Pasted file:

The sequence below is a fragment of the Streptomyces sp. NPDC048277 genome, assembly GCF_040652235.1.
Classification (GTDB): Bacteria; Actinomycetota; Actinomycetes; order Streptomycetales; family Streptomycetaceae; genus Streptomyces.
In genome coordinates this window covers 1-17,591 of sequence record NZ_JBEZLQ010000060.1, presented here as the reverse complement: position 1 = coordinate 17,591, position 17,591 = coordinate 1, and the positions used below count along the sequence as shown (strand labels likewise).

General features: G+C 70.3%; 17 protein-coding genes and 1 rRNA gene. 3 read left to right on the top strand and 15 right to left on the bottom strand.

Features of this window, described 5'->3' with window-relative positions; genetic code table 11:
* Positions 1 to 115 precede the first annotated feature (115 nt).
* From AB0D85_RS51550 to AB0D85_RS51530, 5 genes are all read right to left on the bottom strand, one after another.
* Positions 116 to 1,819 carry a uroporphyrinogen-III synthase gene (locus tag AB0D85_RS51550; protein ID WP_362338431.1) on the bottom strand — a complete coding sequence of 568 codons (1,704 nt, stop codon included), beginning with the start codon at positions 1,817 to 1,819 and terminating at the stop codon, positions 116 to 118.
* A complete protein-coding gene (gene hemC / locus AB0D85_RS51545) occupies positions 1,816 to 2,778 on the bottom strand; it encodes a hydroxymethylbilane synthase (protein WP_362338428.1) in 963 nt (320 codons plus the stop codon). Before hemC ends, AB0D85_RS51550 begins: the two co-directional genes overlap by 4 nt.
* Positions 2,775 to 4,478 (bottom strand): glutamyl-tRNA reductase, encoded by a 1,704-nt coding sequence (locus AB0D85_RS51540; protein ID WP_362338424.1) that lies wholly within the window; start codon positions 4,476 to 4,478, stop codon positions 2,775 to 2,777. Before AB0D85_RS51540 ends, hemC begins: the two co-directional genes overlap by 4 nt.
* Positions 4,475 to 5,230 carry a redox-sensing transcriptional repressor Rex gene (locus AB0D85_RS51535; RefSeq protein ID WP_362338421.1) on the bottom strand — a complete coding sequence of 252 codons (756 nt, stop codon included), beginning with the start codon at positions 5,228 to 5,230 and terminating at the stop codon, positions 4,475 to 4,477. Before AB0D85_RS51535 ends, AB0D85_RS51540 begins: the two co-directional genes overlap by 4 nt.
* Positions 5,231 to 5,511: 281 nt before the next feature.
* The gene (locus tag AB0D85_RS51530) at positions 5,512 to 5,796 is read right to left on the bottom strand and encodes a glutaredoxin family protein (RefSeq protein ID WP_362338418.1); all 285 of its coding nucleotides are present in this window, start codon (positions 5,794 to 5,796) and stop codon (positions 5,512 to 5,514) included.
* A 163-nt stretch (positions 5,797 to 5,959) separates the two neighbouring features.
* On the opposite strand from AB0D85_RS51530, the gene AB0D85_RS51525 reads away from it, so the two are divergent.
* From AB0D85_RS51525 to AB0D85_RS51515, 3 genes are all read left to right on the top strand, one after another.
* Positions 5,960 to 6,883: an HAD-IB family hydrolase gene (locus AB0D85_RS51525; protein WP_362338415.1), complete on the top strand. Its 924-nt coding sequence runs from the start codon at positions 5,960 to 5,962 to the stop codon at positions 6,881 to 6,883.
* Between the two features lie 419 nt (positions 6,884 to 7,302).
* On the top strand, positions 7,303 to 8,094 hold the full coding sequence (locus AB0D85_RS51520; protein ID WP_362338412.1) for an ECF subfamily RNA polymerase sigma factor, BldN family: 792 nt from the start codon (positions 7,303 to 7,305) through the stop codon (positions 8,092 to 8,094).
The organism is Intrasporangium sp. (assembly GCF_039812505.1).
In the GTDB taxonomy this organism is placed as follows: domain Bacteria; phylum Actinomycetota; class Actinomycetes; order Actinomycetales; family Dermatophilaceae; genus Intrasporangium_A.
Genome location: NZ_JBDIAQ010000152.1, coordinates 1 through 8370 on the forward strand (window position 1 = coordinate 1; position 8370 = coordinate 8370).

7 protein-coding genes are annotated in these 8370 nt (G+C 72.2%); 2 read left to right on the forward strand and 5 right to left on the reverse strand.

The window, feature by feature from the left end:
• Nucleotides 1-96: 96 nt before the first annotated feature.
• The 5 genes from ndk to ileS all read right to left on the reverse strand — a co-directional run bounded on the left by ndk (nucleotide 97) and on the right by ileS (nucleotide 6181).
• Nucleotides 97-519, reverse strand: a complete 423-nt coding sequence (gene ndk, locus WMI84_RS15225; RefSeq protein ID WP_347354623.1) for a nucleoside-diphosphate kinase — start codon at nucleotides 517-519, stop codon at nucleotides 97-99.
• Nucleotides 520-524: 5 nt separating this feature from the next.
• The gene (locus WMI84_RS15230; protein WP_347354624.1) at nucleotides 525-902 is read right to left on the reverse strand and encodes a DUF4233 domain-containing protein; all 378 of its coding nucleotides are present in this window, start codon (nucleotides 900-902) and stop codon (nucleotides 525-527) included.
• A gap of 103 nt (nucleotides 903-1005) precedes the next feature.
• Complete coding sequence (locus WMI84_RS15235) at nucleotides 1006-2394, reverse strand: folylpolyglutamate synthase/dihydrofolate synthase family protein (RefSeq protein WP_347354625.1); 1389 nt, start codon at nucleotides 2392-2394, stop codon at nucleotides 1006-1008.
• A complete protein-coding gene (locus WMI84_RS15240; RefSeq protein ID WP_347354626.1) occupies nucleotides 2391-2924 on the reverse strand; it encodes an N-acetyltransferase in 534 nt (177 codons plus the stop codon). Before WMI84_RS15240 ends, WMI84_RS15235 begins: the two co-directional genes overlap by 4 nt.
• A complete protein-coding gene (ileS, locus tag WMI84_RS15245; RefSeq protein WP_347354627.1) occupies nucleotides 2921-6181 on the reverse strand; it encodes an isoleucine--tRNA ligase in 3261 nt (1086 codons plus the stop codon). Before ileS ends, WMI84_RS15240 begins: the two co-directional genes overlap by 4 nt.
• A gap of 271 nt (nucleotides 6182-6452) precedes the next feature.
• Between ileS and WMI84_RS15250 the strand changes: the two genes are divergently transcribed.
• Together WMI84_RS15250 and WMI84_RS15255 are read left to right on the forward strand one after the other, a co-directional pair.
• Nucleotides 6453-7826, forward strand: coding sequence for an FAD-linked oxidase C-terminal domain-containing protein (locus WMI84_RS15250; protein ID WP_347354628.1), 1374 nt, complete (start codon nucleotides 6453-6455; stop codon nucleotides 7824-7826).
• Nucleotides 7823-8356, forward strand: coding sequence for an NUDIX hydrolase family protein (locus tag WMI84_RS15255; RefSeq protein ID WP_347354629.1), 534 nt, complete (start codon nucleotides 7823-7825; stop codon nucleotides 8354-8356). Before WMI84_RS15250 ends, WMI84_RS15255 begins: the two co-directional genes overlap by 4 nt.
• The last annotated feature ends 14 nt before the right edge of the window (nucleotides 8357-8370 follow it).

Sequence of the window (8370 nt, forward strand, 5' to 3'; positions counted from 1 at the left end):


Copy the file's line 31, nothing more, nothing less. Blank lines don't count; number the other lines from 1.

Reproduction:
• Complete coding sequence (locus WMI84_RS15235) at nucleotides 1006-2394, reverse strand: folylpolyglutamate synthase/dihydrofolate synthase family protein (RefSeq protein WP_347354625.1); 1389 nt, start codon at nucleotides 2392-2394, stop codon at nucleotides 1006-1008.